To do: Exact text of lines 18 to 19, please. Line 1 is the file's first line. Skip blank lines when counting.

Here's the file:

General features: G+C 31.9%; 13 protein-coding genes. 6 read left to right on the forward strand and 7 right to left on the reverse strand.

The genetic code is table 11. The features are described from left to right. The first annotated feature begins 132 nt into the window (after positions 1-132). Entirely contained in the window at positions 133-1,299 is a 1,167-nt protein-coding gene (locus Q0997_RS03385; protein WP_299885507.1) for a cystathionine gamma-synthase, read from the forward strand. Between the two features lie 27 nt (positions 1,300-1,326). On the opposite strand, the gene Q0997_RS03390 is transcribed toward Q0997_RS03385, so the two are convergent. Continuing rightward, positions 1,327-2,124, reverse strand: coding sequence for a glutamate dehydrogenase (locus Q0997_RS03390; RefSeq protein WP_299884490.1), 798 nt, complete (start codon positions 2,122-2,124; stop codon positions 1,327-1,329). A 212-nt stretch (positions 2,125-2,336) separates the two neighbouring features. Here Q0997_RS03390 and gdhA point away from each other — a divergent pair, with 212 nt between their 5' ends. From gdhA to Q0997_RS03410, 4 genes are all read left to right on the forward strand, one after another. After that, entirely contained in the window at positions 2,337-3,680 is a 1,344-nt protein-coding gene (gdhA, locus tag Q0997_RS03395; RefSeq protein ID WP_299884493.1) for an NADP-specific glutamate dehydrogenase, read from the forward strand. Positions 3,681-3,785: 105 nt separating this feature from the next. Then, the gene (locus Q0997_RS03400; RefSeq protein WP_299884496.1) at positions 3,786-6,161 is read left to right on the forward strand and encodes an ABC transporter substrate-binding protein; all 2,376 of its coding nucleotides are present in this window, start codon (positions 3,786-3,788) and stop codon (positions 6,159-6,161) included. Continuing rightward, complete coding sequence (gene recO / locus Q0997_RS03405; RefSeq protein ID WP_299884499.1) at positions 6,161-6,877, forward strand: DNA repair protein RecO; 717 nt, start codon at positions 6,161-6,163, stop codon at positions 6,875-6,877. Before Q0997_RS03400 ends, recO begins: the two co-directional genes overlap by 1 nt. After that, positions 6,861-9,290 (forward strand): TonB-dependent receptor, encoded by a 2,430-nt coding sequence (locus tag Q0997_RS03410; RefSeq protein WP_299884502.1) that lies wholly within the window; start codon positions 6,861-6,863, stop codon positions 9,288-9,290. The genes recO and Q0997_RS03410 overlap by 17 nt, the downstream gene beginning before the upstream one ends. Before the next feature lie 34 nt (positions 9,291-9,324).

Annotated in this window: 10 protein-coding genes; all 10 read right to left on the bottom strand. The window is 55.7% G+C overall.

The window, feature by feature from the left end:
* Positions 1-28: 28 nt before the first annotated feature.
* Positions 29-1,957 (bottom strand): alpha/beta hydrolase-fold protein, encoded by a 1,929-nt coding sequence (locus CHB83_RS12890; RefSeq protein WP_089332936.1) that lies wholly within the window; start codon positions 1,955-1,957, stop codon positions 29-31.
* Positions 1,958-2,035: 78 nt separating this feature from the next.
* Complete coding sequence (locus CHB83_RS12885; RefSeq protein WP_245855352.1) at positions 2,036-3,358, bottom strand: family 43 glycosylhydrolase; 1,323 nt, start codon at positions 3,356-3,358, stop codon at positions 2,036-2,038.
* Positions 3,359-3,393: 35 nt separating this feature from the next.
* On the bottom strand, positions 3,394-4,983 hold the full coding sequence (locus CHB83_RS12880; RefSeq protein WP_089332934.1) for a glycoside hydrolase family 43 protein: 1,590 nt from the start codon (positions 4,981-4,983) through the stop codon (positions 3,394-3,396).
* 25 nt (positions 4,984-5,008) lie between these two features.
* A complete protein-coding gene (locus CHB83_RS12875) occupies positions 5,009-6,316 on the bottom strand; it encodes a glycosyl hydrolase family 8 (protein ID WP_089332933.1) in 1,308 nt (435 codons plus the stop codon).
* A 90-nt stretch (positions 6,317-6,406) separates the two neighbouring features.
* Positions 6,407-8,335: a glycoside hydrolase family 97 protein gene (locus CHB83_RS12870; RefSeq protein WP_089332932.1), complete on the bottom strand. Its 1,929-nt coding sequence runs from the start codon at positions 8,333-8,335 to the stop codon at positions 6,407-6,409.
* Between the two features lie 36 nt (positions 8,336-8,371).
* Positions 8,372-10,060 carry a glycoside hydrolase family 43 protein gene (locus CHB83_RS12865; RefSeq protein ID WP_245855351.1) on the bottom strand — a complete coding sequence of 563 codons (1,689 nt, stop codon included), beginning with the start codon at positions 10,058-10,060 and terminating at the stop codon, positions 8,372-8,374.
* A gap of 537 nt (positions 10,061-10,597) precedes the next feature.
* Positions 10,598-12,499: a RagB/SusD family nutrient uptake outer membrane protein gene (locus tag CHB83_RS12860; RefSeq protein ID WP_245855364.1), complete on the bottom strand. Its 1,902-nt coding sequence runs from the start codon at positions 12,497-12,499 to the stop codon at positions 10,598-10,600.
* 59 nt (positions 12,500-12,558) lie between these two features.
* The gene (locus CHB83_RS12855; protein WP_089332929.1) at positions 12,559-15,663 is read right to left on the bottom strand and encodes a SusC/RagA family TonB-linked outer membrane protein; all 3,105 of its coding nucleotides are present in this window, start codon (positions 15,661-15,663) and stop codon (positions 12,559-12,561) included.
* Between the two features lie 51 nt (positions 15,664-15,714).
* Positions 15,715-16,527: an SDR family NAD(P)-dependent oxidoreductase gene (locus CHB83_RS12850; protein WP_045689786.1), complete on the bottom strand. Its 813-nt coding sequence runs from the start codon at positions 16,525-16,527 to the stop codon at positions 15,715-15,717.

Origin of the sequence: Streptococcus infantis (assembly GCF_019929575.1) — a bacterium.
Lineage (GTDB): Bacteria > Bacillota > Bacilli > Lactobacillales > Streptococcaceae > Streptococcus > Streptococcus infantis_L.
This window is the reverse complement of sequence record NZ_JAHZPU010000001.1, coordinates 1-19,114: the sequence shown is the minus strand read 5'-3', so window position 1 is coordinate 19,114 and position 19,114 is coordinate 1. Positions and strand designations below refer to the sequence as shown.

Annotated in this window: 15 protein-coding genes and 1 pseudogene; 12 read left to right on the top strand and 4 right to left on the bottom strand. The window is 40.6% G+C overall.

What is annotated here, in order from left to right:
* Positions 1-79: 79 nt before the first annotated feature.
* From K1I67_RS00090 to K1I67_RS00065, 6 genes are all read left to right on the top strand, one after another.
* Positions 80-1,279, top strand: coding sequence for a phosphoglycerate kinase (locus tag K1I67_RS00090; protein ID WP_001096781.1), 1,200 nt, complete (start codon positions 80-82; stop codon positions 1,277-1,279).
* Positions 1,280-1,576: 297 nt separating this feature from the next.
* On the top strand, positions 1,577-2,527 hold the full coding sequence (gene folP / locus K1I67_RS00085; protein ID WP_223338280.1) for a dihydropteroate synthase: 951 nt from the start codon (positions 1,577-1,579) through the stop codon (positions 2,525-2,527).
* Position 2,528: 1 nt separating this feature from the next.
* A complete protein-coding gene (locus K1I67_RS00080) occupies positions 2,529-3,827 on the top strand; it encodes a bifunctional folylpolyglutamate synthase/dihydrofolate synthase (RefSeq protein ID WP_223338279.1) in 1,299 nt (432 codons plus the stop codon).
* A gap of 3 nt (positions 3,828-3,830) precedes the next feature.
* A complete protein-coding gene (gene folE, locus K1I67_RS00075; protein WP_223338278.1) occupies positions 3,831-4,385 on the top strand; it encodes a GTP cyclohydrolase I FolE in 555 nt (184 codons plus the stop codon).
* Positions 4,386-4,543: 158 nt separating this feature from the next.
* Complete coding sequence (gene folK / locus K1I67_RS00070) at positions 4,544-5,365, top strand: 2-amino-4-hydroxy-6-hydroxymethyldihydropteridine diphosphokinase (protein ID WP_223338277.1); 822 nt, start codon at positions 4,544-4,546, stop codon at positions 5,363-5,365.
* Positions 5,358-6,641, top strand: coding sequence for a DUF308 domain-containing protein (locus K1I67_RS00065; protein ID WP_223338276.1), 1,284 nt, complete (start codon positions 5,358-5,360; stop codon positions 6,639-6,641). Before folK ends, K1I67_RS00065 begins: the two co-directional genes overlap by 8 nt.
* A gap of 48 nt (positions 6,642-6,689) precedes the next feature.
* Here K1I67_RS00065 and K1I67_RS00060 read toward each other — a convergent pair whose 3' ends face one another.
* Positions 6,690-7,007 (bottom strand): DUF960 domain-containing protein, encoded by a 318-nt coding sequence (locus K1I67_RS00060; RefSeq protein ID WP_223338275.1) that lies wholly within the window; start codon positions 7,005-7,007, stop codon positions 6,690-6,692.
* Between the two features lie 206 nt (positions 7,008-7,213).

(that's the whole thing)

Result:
* Positions 10,598-12,499: a RagB/SusD family nutrient uptake outer membrane protein gene (locus tag CHB83_RS12860; RefSeq protein ID WP_245855364.1), complete on the bottom strand. Its 1,902-nt coding sequence runs from the start codon at positions 12,497-12,499 to the stop codon at positions 10,598-10,600.
* 59 nt (positions 12,500-12,558) lie between these two features.